One limitation of this study is that the sex-imbalanced sample that did not allow for comparisons across sexes. Future research could investigate how the patterns found here vary across sexes because men and women use mate-retention strategies differently, such that men tend to engage more often in strategies such as resource display than women do, whereas women tend to engage more often in strategies such as appearance enhancement in comparison to men (Albert and Arnocky 2016). A second limitation is the non-probability and convenience nature (i.e., non-random internet recruitment so participants are self-selected) of the sample, which can limit the generalisability of our findings. Another limitation of note is that we relied on people’s report of their partners’ behaviour, and we have no way of identifying the extent to which their perception corresponds to reality. However, previous literature has demonstrated that individuals’ self-reports of their mate-retention behaviours are congruent with their partners’ reports of their mate-retention behaviours, demonstrating that individuals can provide reliable accounts of their partners’ mate-retention strategies (Shackelford et al. 2005). Moreover, people’s perceptions of their partners’ behaviour may be more important than their actual behaviour in predicting relationship satisfaction and commitment (see Montoya et al. 2008). This is another potential area for future research, where studies could obtain reports from both partners to address this. Finally, the current study only explored mate-retention strategies among heterosexual individuals. Given that sexual orientation influences the performance of mate-retention strategies (Brewer and Hamilton 2014), future studies should address homosexual relationship dynamics.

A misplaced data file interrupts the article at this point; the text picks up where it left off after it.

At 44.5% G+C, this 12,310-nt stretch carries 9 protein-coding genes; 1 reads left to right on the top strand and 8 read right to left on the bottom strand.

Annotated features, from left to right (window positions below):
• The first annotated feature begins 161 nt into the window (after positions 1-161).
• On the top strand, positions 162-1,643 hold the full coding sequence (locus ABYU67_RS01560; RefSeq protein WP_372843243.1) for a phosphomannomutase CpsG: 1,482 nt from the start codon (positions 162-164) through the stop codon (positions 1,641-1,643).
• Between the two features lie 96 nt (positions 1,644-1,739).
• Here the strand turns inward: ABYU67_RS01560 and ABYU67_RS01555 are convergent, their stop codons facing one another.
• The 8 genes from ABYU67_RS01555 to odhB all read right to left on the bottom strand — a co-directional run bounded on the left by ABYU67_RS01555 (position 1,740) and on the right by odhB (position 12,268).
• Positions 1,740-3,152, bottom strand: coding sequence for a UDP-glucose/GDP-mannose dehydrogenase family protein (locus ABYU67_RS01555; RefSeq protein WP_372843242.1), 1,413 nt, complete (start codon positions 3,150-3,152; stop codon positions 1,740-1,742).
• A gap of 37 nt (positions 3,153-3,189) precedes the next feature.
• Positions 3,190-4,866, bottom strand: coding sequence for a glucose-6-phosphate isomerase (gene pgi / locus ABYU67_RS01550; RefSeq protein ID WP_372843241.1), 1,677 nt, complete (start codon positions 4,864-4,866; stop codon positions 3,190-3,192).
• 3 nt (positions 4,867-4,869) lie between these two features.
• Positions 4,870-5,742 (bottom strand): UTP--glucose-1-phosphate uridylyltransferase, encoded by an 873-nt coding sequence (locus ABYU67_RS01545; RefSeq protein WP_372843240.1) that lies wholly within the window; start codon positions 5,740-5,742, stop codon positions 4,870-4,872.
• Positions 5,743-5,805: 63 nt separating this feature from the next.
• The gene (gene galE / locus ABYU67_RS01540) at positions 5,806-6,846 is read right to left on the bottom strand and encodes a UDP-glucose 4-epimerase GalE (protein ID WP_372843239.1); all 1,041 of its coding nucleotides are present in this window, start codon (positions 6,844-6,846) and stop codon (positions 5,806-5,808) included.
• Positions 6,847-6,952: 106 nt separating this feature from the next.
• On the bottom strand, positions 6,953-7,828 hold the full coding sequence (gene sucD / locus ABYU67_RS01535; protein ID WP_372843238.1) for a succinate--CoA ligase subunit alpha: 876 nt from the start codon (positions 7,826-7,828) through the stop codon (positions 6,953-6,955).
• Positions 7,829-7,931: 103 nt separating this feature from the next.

Despite these limitations, the current research extends previous findings on the association between mate retention, relationship satisfaction and commitment. Additionally, partners’ mate-retention strategies appear to be mutually related, such that partners respond to each other’s strategies, which also depends on relationship satisfaction. Our findings suggest that different mate-retention strategies have different levels of effectiveness, by demonstrating that whereas benefit-provisioning strategies are associated with high relationship satisfaction, which, in turn, is associated with high commitment, cost-inflicting strategies do so negatively. Although our findings suggest that cost-inflicting strategies are damaging for the relationship, individuals may still find them useful in specific situations under the threat of imminent infidelity, for example, otherwise individuals would not rely on them. Despite the existence of cost-inflicting strategies, however, benefit-provisioning strategies appear to be more effective in maintaining stable and satisfying relationships.